THE CREATIVE CLASS

An alumna launches a blossoming summer arts program in Cullowhee

By TERESA KILLIAN TATE

As a child, artist Norma Hendrix MA ’01 enjoyed bringing forth something new from what she found around her. Velveeta cheese boxes became a train. Fabric scraps and glue became soft sculptures. Now, from her passion for creating, studying and discussing art, her more than 30 years experience as a multimedia artist, art educator and art administrator, and her love of Western North Carolina, Hendrix has created a summer arts immersion experience on WCU’s campus. As director of Cullowhee Mountain ARTS, she coordinates a series of one-week summer artist workshops in a superb facility in an inspiring setting.

Norma Hendrix

Norma Hendrix MA ’01 pauses from creating her own works of art to coordinate the summertime Cullowhee Mountain ARTS program on the WCU campus.

“The entire Western Carolina University campus has become a jewel in Western North Carolina,” said Hendrix. “What better time to create a vibrant summer arts program that highlights what we have here?”

Cullowhee Mountain ARTS hosted more than 600 participants from across the country during its inaugural summer season last year. Artists immersed themselves in painting, drawing, printmaking, book arts, ceramics, photography and mixed media. They made art, viewed art, talked about art, watched art demonstrations, networked with other artists and enjoyed art in guided museum visits. Children enjoyed a one-week art camp titled “Friendly Monsters and Created Creatures.”

The program’s homebase is WCU’s John W. Bardo Fine and Performing Arts Center, which celebrated its grand opening in 2005 and features classrooms, studios and galleries as well as a Fine Art Museum and 1,000-seat performance hall. Phyllis Jarvinen MA ’80 MFA ’10, who assisted last summer, said participants left impressed. “It was such a pleasure to introduce new artists to the fabulous studio spaces I had the pleasure of enjoying while studying for my MFA,” said Jarvinen.

Participants also gave high marks to the setting, the attention to detail and the quality of the instructors. “We invite artists with national and international reputations for their artwork and for their teaching excellence,” said Hendrix. “Students leave feeling they gained on all levels.”

In addition to learning from top instructors, Dawn Behling MFA ’09, who assisted with a painting techniques workshop, and Myriah Strivelli ’12, who took a bookbinding course and assisted with a cold wax painting class and monoprint workshop, said they also gained insights from interacting with other artists. Strivelli said artists would talk over an afternoon coffee and pick-me-up snack and during breaks between hours dedicated to making art. “This was an educational workshop that was beneficial to my professional art business, yet at the same time, a fun and exciting art vacation getaway where you meet many other artists,” said Strivelli.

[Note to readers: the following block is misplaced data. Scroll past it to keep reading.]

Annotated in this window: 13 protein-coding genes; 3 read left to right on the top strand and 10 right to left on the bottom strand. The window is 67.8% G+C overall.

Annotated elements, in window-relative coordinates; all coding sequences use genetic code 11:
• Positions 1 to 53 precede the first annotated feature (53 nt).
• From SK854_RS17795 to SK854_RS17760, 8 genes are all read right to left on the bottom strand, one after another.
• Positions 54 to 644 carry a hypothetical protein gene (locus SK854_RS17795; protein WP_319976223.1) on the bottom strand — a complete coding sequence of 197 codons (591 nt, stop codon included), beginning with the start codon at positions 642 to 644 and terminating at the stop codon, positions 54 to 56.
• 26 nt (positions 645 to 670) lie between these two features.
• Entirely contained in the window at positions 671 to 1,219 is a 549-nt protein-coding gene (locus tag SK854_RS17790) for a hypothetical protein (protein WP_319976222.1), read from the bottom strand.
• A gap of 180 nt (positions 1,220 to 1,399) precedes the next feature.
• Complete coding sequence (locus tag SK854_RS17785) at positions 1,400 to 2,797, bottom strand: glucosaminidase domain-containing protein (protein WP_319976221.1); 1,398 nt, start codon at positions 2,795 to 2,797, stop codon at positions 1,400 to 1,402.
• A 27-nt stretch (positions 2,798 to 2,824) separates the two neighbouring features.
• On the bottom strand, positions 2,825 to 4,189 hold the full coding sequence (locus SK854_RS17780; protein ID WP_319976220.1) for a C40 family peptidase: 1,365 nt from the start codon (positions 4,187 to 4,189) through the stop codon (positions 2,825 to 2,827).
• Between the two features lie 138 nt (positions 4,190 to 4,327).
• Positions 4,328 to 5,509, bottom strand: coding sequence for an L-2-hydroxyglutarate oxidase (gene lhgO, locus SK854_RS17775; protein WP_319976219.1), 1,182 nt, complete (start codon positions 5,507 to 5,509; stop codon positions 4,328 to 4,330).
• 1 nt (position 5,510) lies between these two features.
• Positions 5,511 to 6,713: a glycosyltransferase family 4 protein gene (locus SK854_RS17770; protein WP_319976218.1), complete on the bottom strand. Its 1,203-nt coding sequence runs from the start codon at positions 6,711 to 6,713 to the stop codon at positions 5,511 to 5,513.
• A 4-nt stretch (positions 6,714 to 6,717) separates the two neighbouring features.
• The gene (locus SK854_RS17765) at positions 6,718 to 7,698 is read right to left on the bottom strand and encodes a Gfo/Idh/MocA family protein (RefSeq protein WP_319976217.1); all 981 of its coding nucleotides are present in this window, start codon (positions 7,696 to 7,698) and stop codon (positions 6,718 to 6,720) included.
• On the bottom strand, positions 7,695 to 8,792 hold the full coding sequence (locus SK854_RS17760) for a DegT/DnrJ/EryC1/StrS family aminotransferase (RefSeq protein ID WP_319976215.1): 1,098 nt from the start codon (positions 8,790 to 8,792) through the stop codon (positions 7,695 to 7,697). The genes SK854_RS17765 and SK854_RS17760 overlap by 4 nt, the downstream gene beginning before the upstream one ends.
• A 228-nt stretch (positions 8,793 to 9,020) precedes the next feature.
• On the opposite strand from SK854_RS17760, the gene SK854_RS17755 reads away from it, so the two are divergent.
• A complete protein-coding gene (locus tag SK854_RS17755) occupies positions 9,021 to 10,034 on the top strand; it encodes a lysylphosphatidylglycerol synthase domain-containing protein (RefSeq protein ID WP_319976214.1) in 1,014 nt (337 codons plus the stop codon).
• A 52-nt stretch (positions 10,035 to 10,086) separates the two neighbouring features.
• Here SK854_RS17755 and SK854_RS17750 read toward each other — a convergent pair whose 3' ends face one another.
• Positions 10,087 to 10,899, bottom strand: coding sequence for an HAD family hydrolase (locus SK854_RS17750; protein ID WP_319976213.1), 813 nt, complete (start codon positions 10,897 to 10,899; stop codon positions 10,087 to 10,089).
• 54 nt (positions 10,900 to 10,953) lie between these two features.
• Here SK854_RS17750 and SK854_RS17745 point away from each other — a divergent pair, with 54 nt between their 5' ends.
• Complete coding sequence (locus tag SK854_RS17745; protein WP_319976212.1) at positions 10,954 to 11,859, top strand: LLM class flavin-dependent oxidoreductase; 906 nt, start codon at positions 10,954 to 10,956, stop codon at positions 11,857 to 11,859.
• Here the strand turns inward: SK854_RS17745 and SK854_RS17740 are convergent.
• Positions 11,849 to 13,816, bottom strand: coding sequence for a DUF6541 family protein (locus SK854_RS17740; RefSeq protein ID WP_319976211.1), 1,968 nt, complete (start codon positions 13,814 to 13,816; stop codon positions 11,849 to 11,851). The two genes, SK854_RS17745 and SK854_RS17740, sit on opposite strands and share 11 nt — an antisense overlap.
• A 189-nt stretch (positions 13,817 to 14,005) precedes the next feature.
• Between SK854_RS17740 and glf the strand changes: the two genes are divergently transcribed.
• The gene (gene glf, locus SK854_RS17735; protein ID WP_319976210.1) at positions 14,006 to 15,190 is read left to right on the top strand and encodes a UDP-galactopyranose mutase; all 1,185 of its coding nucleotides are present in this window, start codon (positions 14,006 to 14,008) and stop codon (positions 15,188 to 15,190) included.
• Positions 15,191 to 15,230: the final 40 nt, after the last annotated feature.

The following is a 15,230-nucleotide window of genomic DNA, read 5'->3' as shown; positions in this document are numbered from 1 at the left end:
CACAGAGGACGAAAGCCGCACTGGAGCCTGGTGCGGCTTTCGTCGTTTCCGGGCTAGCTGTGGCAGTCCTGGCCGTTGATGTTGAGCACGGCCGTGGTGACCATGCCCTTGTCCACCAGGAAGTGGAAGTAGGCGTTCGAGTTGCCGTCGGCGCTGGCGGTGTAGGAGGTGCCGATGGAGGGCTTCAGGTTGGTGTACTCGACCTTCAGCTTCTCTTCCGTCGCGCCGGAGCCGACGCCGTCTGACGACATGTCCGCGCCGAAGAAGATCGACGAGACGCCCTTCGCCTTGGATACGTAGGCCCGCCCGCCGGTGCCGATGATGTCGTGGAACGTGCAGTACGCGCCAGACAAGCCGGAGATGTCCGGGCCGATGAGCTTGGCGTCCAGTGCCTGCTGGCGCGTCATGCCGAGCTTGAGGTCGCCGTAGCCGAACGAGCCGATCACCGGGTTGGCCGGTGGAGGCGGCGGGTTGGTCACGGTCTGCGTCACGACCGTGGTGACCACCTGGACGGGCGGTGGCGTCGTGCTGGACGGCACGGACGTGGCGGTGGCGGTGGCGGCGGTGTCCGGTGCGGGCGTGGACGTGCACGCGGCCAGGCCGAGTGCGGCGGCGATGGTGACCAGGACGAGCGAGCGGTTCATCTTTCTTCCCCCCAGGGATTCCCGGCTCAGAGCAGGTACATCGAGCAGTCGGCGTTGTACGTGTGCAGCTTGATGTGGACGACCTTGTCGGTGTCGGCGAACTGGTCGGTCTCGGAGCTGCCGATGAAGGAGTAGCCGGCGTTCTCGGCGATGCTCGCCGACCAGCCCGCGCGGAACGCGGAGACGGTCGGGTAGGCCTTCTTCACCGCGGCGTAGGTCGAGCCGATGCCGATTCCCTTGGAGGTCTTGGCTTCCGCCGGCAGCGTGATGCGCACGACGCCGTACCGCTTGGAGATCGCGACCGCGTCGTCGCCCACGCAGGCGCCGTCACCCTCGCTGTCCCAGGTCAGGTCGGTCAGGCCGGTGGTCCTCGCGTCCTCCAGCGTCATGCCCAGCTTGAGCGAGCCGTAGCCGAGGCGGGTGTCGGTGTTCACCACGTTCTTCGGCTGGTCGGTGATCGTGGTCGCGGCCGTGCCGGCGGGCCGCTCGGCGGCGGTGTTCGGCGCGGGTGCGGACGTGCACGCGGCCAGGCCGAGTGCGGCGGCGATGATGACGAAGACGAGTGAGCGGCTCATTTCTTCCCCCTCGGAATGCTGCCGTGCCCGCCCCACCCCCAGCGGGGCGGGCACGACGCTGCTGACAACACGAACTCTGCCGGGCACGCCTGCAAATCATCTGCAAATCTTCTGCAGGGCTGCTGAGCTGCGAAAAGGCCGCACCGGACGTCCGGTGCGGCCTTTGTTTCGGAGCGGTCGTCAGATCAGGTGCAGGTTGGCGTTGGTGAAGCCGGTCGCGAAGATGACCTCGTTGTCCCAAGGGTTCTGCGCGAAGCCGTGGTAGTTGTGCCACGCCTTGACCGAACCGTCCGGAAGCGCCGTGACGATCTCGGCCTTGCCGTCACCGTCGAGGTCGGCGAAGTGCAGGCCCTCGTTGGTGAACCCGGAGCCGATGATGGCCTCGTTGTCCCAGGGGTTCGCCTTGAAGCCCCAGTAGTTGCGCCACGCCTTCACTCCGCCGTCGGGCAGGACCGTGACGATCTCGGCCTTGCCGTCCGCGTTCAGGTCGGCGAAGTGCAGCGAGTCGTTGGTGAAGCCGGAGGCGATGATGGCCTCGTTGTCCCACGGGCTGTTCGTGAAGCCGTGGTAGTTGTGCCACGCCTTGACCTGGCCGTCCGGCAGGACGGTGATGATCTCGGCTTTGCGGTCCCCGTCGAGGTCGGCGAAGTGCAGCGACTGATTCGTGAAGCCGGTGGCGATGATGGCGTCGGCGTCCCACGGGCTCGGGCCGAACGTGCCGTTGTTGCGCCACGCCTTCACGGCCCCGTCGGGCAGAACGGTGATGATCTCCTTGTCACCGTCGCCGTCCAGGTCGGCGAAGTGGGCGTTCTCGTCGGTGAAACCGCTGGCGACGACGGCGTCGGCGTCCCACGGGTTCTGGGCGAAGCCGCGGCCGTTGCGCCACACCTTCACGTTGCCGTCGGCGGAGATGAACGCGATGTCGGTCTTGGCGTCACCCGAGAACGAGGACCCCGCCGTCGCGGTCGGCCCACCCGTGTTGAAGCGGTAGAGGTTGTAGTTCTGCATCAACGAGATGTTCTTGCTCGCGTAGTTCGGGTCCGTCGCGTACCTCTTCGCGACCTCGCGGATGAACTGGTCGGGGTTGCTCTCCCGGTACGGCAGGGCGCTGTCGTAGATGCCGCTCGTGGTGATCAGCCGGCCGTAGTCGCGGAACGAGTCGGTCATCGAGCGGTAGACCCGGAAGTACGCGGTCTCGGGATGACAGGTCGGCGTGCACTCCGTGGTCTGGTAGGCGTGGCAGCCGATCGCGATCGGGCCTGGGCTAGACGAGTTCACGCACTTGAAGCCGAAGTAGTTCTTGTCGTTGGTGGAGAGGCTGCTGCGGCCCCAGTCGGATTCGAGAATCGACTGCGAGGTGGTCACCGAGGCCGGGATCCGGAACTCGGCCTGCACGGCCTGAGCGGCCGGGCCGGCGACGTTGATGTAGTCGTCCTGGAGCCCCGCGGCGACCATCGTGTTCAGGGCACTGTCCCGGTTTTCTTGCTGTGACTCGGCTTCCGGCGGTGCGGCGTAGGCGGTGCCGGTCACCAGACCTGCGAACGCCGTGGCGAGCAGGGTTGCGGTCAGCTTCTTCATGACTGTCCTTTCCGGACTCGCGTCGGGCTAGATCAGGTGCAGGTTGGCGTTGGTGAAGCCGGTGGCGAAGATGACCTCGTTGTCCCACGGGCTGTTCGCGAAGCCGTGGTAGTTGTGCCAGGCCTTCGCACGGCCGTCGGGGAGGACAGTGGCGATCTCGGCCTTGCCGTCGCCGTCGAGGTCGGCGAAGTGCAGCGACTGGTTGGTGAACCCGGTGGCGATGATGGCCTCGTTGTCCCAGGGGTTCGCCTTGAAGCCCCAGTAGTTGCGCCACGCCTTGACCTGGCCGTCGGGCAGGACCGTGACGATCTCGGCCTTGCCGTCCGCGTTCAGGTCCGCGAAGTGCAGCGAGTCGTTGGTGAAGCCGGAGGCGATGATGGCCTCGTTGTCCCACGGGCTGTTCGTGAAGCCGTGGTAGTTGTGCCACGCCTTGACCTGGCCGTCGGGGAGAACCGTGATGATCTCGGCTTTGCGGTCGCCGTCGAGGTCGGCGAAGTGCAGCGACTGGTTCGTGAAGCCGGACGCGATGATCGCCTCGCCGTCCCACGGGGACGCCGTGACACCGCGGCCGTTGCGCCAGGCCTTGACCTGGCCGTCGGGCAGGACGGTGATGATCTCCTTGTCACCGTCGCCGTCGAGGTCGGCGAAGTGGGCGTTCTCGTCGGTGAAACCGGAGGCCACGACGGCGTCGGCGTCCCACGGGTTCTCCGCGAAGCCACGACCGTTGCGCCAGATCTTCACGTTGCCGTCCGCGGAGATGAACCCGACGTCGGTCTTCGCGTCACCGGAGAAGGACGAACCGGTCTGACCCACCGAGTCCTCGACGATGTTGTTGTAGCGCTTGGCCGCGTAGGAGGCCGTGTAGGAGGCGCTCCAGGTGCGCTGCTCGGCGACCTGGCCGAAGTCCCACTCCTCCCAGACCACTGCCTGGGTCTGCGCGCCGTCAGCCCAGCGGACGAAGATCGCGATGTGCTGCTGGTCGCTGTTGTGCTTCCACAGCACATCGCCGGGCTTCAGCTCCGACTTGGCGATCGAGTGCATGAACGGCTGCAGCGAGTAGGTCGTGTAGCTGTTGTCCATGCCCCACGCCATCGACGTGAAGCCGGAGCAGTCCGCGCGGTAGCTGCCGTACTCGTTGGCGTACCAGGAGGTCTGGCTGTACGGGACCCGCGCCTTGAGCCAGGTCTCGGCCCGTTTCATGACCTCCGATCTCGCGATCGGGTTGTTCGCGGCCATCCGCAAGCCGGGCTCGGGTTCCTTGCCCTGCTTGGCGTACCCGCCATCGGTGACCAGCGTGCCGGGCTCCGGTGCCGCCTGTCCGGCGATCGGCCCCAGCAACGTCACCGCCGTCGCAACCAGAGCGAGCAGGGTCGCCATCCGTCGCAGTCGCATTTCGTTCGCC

This summer, participants are coming from as far as California and South America. In 2014, programming will expand to include creative writing. Newton Smith, a WCU professor emeritus in English and chair of the Cullowhee Mountain ARTS board, said the program is not only good for Cullowhee but also provides an opportunity to show off what the university has to offer. Smith commended Hendrix for her commitment to making it happen.

“Norma always had an interest in being able to develop the sense of community with arts and always felt like the arts were an integral part of any community,” said Smith.

Hendrix earned a bachelor’s degree in fine art from Ohio University and graduate degrees from WCU and Johnson State College in Vermont. At WCU, she taught at the undergraduate and graduate level, and she formerly served as director of Studio 598, an art teaching studio in Sylva for children and adults, and director of education at the Bascom Art Center in Highlands.

“It was my education in art school and college and coming back as a nontraditional graduate student that awakened my passion for not only making art but also expanding my knowledge of it,” said Hendrix. “Artists are in a sort of visual conversation with all the art made throughout history and the art being made in their own time. It is this dialogue that is completely compelling to me. As an educator, it is a joy to bring others into the conversation.”

Spend the summer in Cullowhee

Visit www.cullowheemountainarts.org for more information and a schedule of workshops and classes. WCU alumni are eligible for a $100 discount on 2013 Cullowhee Mountain ARTS programs.